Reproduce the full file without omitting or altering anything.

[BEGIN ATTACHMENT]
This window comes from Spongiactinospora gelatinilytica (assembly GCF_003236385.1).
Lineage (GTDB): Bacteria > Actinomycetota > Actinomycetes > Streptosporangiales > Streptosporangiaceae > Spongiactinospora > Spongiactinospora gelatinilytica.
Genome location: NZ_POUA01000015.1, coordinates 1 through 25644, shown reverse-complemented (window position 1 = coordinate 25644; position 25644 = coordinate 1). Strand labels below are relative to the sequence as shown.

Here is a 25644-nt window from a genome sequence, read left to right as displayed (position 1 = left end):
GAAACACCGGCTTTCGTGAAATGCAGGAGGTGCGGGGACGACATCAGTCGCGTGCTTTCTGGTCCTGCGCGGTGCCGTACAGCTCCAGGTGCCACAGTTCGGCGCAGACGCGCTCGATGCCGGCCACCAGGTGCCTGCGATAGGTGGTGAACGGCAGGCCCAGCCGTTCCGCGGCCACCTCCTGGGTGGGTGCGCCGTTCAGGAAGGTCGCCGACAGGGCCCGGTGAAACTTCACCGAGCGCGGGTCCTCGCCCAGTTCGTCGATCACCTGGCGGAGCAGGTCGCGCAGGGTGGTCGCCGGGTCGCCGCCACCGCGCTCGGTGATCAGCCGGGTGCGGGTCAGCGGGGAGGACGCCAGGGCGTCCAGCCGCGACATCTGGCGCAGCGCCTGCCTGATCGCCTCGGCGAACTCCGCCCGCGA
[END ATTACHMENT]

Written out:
This window comes from Spongiactinospora gelatinilytica (assembly GCF_003236385.1).
Lineage (GTDB): Bacteria > Actinomycetota > Actinomycetes > Streptosporangiales > Streptosporangiaceae > Spongiactinospora > Spongiactinospora gelatinilytica.
Genome location: NZ_POUA01000015.1, coordinates 1 through 25644, shown reverse-complemented (window position 1 = coordinate 25644; position 25644 = coordinate 1). Strand labels below are relative to the sequence as shown.

Here is a 25644-nt window from a genome sequence, read left to right as displayed (position 1 = left end):
GAAACACCGGCTTTCGTGAAATGCAGGAGGTGCGGGGACGACATCAGTCGCGTGCTTTCTGGTCCTGCGCGGTGCCGTACAGCTCCAGGTGCCACAGTTCGGCGCAGACGCGCTCGATGCCGGCCACCAGGTGCCTGCGATAGGTGGTGAACGGCAGGCCCAGCCGTTCCGCGGCCACCTCCTGGGTGGGTGCGCCGTTCAGGAAGGTCGCCGACAGGGCCCGGTGAAACTTCACCGAGCGCGGGTCCTCGCCCAGTTCGTCGATCACCTGGCGGAGCAGGTCGCGCAGGGTGGTCGCCGGGTCGCCGCCACCGCGCTCGGTGATCAGCCGGGTGCGGGTCAGCGGGGAGGACGCCAGGGCGTCCAGCCGCGACATCTGGCGCAGCGCCTGCCTGATCGCCTCGGCGAACTCCGCCCGCGA